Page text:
Gems of Wisdom

Gems of Wisdom
For Increasing 8(a) BD Competitiveness”
By Dr. Sharon T. Freeman
M. Charito Kruvant (Paperback)
AASBEA, July 2008
ISBN 978-0-9816885-0-3

Foreword by Verl Zanders

Gems of Wisdom for Increasing in the 8(a) BD Program and Beyond, the forerunner to this book, imparted brilliant “gems of wisdom” of some of the most successful 8(a) entrepreneurs, many of whom I have had the pleasure of working with over the years.

The numerous “gems of wisdom” contained in the previous publication covered the waterfront in highlighting what aspiring federal contractors should know and do to successfully navigate the federal procurement maze. A lot of the information was just plain old common sense, combined with a thorough understanding of the game. It’s a must read for new kids on the block, and a reminder for others!

This sequel, Gems of Wisdom for Increasing the Competitiveness of 8(a)BD Firms, is also a must read, as it imparts “gems of wisdom” from the other side of the fence.

This book raises the voices of those who work with 8(a)BD contractors, which is important in completing the circle of knowledge about “How to Do Business with the Federal Government.”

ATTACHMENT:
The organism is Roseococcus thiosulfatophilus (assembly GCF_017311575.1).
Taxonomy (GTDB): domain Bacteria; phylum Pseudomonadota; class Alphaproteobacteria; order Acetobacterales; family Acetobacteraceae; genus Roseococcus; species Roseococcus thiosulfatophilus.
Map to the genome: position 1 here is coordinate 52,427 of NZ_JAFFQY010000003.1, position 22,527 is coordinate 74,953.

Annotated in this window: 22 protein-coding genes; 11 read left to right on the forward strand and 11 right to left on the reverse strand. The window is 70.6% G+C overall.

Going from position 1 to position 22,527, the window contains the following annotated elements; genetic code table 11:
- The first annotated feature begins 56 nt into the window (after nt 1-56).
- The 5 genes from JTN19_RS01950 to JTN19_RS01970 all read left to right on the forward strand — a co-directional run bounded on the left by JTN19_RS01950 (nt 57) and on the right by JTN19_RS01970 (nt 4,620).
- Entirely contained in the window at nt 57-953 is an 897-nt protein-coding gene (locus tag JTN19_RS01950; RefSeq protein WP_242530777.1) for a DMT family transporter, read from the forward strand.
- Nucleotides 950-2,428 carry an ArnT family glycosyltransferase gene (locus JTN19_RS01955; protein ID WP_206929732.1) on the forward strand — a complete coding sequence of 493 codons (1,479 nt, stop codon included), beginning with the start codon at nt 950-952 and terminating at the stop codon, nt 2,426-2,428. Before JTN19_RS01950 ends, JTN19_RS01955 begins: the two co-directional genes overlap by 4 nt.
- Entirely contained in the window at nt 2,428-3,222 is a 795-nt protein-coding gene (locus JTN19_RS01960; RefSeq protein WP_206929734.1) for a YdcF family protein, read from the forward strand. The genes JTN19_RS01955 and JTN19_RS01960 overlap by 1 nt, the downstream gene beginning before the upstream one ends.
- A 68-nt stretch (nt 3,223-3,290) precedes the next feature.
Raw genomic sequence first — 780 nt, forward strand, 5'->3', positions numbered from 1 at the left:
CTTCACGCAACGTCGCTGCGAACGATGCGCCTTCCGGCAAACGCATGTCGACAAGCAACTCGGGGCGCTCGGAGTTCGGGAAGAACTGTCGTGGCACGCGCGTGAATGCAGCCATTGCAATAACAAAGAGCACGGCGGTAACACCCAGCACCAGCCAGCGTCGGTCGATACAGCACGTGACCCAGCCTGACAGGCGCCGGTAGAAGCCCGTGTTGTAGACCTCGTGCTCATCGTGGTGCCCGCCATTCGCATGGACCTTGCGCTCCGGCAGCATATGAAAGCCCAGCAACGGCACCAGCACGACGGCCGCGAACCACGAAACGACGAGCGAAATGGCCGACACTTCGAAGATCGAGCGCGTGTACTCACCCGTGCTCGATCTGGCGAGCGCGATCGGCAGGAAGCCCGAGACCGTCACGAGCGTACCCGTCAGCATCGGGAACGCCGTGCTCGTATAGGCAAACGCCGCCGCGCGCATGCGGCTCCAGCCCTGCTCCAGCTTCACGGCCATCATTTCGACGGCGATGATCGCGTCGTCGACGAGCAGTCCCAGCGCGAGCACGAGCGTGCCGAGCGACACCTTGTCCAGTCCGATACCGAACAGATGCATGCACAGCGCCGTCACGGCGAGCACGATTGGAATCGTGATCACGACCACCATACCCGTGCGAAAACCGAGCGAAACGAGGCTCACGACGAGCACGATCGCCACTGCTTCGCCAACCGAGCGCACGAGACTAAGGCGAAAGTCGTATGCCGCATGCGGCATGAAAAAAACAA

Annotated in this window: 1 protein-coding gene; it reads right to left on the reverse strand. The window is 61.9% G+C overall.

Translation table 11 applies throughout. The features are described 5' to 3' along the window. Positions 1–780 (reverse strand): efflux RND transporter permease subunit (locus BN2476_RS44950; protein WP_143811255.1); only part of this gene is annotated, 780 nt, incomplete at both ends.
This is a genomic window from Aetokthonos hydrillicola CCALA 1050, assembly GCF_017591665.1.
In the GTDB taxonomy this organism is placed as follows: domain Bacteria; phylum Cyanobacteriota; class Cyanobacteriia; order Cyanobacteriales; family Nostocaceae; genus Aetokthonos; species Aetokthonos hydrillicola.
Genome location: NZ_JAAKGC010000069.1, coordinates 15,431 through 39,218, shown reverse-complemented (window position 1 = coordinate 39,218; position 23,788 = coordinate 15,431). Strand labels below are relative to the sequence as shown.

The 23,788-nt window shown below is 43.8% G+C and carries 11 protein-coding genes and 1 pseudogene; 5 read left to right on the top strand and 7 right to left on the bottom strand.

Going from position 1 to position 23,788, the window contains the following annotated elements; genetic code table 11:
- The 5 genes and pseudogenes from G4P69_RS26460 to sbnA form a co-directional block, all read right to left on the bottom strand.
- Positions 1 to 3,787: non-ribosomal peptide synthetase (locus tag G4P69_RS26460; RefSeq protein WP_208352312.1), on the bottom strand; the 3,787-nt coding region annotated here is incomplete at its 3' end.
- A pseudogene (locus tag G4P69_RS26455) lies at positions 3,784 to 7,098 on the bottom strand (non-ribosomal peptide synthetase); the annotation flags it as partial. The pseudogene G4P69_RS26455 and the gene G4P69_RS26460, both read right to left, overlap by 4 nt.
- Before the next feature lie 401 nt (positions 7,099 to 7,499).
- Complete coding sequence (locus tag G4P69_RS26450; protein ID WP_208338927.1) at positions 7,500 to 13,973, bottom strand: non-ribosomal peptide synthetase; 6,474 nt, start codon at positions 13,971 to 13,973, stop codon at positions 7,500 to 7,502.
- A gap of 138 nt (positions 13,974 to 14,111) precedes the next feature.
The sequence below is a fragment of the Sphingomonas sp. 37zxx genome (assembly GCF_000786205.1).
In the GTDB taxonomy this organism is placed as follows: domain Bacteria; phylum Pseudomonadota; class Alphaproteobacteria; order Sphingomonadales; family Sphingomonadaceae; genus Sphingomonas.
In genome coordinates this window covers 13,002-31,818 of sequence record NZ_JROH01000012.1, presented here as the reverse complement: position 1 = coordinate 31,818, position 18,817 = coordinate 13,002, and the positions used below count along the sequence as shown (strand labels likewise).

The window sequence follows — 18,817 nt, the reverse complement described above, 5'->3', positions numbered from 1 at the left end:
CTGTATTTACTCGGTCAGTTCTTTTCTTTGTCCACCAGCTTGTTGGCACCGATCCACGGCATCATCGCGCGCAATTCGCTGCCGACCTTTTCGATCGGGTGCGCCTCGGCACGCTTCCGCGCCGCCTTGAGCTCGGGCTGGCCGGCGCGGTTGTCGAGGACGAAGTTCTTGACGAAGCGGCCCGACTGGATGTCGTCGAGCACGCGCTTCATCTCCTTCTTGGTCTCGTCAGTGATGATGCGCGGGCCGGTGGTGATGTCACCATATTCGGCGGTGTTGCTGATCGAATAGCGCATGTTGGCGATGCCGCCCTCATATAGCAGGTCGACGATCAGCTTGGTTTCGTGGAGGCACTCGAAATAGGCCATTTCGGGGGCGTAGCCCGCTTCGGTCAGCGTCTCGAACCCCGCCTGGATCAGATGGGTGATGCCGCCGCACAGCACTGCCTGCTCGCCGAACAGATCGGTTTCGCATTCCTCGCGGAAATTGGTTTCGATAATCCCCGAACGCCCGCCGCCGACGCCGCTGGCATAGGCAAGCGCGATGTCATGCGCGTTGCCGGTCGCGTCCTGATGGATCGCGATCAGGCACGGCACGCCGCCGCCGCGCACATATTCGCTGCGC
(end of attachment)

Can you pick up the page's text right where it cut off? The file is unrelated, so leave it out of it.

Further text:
Collectively, in providing the perspecti ves of contractors who have navigated the federal maze—through the first “gems of wisdom,” and presenting the perspectives of those who are involved directly and indirectly in facilitating federal procurements, a road map for success is presented in this book.

No doubt, federal contracting can be lucrative but it requires an understanding of the complex and exacting procedures and rules imposed by the federal government. Possessing knowledge of the federal procurement system goes a long way toward improving the chances of winning and successfully performing government contracts. Understanding the human dimensions of life can take the enlightened contractor even further.

I have learned over the years that “people buy from people,” and that “the government doesn’t buy, people do.” The federal government ha s excellent, dedicated people, but they are understaffed, overworked, under-trained, under-supported and, unfortunately, under-valued. Consequently, government program managers depend on contractors to assist. Thus, contractor selection is a critical decision, and the decision is usually based on human considerations and on a strong relationship of trust with contractors.

The massive size of the federal government may give the impression that it’s an impenetrable bureaucracy. Yet at its core, federal contracting is fundamentally a people-to-people business.

As federal rules governing contract awards have continuously changed and become more complex over the years, it has also become increasingly difficult for small business facilitators like the Offices of Small and Disadvantaged Business Utilization (OSDBUs) to allocate equal tim e to the many firms that approach them. Therefore, there’s a discussion they deliver to the masses and another one they reserve for individuals. Ask yourself which one you are and what your “competitiveness discriminators” are to enable you to command special attention.